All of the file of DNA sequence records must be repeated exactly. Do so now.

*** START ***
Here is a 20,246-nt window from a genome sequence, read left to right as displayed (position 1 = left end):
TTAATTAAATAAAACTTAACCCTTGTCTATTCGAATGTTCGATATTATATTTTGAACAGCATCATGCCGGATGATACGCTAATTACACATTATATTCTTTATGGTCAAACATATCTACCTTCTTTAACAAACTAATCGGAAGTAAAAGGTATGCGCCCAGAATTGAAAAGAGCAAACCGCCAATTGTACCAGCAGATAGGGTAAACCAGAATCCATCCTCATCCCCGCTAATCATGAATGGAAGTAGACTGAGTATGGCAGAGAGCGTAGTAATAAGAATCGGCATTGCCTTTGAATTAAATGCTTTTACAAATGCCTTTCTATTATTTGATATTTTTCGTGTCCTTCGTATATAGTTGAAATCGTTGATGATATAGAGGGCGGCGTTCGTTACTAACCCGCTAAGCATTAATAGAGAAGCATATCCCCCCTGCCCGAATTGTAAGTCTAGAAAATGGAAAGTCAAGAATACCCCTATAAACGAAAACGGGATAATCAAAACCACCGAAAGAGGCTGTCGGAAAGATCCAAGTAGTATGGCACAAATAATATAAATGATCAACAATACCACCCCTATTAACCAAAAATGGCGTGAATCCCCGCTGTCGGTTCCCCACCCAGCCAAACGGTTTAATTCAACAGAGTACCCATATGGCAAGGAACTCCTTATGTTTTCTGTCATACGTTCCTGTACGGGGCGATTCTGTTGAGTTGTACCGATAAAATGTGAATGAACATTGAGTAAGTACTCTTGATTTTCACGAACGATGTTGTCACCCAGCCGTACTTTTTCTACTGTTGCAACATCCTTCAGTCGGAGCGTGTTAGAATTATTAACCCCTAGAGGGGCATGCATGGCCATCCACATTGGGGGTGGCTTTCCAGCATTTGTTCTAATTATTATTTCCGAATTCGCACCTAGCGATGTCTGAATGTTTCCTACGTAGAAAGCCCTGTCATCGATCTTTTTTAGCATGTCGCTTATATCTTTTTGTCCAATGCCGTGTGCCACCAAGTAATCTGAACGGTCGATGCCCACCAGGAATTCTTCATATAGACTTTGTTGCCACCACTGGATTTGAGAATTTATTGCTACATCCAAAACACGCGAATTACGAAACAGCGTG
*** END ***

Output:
Here is a 20,246-nt window from a genome sequence, read left to right as displayed (position 1 = left end):
TTAATTAAATAAAACTTAACCCTTGTCTATTCGAATGTTCGATATTATATTTTGAACAGCATCATGCCGGATGATACGCTAATTACACATTATATTCTTTATGGTCAAACATATCTACCTTCTTTAACAAACTAATCGGAAGTAAAAGGTATGCGCCCAGAATTGAAAAGAGCAAACCGCCAATTGTACCAGCAGATAGGGTAAACCAGAATCCATCCTCATCCCCGCTAATCATGAATGGAAGTAGACTGAGTATGGCAGAGAGCGTAGTAATAAGAATCGGCATTGCCTTTGAATTAAATGCTTTTACAAATGCCTTTCTATTATTTGATATTTTTCGTGTCCTTCGTATATAGTTGAAATCGTTGATGATATAGAGGGCGGCGTTCGTTACTAACCCGCTAAGCATTAATAGAGAAGCATATCCCCCCTGCCCGAATTGTAAGTCTAGAAAATGGAAAGTCAAGAATACCCCTATAAACGAAAACGGGATAATCAAAACCACCGAAAGAGGCTGTCGGAAAGATCCAAGTAGTATGGCACAAATAATATAAATGATCAACAATACCACCCCTATTAACCAAAAATGGCGTGAATCCCCGCTGTCGGTTCCCCACCCAGCCAAACGGTTTAATTCAACAGAGTACCCATATGGCAAGGAACTCCTTATGTTTTCTGTCATACGTTCCTGTACGGGGCGATTCTGTTGAGTTGTACCGATAAAATGTGAATGAACATTGAGTAAGTACTCTTGATTTTCACGAACGATGTTGTCACCCAGCCGTACTTTTTCTACTGTTGCAACATCCTTCAGTCGGAGCGTGTTAGAATTATTAACCCCTAGAGGGGCATGCATGGCCATCCACATTGGGGGTGGCTTTCCAGCATTTGTTCTAATTATTATTTCCGAATTCGCACCTAGCGATGTCTGAATGTTTCCTACGTAGAAAGCCCTGTCATCGATCTTTTTTAGCATGTCGCTTATATCTTTTTGTCCAATGCCGTGTGCCACCAAGTAATCTGAACGGTCGATGCCCACCAGGAATTCTTCATATAGACTTTGTTGCCACCACTGGATTTGAGAATTTATTGCTACATCCAAAACACGCGAATTACGAAACAGCGTG